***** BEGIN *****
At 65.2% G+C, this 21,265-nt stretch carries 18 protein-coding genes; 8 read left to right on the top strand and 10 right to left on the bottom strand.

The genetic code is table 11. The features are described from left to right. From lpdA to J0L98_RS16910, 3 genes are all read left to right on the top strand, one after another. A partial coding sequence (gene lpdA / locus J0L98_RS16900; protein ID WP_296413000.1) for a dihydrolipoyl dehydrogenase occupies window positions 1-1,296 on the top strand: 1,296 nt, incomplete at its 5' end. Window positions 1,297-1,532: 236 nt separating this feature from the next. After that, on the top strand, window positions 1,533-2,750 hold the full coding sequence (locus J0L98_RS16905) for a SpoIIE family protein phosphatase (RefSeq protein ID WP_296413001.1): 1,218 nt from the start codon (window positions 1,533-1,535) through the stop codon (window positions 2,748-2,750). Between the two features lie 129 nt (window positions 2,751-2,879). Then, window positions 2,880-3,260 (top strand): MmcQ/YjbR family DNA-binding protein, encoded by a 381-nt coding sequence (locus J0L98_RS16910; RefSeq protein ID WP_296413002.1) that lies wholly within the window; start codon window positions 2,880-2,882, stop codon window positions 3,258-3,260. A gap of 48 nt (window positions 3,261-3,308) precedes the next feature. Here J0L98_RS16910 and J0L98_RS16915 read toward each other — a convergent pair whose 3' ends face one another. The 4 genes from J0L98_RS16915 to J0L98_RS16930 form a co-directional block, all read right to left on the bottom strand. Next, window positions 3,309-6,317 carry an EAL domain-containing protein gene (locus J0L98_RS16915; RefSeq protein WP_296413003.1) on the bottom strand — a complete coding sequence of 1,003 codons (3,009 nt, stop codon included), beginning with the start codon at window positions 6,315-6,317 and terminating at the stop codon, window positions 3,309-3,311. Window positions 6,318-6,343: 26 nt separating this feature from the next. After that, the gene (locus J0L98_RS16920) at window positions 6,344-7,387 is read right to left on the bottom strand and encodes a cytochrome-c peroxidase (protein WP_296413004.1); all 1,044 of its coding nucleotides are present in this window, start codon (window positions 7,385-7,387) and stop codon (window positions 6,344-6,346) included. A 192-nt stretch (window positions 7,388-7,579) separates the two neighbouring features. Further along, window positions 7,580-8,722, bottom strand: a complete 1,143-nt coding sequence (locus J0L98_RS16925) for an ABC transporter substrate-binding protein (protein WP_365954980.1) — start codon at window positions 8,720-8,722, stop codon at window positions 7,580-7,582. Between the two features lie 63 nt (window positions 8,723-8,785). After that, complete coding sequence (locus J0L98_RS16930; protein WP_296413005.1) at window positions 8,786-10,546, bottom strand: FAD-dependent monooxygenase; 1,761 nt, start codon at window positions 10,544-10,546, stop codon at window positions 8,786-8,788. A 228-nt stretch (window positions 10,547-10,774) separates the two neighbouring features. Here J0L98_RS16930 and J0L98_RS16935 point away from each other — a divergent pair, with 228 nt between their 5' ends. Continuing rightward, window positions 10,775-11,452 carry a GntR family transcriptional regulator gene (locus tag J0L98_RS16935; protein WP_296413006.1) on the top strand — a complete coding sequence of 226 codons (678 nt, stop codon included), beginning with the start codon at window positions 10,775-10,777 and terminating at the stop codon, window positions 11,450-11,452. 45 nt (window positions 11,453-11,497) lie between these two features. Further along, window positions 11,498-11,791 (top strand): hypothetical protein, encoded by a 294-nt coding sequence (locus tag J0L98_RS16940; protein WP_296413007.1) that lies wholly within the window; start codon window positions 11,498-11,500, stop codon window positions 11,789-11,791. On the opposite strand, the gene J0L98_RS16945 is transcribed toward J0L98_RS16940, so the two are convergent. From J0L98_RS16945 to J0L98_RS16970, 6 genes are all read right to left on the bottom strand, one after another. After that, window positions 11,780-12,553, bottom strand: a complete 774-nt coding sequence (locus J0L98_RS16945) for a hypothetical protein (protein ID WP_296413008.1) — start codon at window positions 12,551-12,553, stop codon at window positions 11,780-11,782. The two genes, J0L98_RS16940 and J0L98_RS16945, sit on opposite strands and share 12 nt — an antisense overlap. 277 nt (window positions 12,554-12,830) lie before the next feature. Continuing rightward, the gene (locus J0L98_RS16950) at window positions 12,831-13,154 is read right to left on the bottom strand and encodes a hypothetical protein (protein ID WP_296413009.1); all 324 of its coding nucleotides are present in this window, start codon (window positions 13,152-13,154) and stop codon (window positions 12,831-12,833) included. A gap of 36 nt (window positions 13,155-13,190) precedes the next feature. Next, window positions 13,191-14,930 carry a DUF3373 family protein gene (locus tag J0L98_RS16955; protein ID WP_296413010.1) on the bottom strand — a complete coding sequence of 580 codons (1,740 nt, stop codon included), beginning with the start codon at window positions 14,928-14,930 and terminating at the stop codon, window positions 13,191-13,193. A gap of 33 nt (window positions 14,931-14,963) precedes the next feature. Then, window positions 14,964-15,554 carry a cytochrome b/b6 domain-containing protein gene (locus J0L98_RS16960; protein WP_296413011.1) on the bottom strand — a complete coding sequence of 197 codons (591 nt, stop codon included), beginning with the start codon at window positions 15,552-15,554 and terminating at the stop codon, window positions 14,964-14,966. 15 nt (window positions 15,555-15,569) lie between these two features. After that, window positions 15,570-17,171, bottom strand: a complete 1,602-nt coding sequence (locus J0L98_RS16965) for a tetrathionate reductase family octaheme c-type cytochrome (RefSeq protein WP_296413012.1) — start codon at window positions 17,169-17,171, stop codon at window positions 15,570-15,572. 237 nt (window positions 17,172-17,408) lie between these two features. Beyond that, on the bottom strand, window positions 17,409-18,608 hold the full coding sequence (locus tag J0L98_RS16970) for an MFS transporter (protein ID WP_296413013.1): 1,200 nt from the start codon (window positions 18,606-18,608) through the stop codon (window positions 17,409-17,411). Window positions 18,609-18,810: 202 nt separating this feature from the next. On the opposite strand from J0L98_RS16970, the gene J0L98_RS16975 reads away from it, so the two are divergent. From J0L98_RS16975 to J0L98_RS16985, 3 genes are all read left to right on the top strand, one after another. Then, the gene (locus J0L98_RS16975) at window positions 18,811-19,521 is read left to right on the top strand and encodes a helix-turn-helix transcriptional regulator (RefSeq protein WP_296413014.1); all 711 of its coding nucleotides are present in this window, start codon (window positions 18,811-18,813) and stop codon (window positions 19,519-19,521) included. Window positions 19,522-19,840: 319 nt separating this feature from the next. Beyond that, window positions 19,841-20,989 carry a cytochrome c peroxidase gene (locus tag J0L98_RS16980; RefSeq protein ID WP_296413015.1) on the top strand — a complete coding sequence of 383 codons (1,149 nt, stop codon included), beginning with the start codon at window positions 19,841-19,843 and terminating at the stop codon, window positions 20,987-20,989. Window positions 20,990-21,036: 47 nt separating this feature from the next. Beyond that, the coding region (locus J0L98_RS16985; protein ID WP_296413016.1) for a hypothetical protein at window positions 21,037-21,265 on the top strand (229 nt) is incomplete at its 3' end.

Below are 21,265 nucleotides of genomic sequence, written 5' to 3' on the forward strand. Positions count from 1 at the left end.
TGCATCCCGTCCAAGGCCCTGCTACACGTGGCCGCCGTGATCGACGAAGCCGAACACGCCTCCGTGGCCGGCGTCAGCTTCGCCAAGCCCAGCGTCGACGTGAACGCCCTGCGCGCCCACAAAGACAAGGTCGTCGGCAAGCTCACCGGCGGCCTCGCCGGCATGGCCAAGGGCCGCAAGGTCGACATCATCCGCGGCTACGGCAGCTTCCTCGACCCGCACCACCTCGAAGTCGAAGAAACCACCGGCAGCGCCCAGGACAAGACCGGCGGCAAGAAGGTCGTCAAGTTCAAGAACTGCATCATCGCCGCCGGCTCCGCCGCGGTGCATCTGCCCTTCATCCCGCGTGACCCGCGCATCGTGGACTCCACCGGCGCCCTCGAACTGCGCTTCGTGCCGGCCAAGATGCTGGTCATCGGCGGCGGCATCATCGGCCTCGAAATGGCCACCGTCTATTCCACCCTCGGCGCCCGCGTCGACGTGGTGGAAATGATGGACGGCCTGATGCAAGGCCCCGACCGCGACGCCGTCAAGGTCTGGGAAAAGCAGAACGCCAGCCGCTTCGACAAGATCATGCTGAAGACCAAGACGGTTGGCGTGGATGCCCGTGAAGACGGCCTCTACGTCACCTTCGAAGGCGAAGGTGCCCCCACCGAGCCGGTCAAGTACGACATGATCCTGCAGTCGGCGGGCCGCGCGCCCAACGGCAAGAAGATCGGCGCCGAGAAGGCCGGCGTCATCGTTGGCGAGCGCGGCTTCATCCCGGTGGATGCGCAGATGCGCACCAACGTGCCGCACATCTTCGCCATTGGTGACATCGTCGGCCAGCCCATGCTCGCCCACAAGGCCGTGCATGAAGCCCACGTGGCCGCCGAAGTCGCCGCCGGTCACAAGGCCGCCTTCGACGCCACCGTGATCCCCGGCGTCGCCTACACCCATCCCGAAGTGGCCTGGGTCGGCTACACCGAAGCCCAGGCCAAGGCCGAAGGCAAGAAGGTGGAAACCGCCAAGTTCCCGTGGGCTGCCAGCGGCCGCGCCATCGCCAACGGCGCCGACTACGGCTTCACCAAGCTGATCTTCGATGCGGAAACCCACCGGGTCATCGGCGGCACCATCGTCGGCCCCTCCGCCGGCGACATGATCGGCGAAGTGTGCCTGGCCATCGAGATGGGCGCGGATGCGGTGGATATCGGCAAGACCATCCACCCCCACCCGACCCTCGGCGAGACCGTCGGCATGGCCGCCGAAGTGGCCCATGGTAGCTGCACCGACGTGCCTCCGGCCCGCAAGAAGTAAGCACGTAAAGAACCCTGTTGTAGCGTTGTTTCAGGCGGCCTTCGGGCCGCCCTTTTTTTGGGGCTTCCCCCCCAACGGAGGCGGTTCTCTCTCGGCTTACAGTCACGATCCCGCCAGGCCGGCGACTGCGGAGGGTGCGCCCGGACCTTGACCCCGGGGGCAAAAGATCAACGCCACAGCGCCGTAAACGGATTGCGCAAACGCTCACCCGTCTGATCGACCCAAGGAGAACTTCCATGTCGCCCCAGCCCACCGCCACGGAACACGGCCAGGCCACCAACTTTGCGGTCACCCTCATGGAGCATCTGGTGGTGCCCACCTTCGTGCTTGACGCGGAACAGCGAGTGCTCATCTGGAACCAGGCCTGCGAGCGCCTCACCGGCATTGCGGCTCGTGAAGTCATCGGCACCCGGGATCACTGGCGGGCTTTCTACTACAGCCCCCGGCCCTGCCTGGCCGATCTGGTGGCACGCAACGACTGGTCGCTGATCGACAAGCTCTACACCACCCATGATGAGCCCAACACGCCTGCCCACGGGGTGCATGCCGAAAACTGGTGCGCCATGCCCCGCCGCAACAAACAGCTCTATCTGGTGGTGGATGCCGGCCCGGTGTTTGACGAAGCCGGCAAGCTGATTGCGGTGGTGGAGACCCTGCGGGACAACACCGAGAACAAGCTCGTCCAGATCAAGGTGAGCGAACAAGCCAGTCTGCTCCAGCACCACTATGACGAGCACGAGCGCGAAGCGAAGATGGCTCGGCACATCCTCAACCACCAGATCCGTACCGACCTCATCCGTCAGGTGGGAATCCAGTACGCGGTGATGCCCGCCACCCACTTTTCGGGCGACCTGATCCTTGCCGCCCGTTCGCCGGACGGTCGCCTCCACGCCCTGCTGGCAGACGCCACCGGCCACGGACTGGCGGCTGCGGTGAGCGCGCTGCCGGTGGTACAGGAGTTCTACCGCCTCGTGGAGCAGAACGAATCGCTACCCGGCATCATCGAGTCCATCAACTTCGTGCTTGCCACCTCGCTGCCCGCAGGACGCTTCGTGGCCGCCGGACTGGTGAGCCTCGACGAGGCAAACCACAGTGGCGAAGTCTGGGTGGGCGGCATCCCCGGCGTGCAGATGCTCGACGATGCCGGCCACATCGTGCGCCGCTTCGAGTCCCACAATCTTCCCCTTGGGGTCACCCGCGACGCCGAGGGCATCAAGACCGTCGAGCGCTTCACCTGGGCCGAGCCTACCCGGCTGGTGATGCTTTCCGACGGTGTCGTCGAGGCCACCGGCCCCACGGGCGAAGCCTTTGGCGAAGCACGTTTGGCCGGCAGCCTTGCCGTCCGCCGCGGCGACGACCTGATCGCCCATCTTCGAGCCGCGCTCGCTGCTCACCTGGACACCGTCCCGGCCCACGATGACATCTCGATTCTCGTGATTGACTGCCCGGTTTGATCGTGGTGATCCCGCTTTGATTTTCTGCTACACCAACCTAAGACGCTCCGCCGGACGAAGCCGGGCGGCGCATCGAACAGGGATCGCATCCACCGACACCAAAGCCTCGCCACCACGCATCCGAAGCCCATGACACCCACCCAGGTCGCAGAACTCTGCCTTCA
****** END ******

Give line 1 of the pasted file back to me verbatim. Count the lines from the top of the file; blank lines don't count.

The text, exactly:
At 65.2% G+C, this 21,265-nt stretch carries 18 protein-coding genes; 8 read left to right on the top strand and 10 right to left on the bottom strand.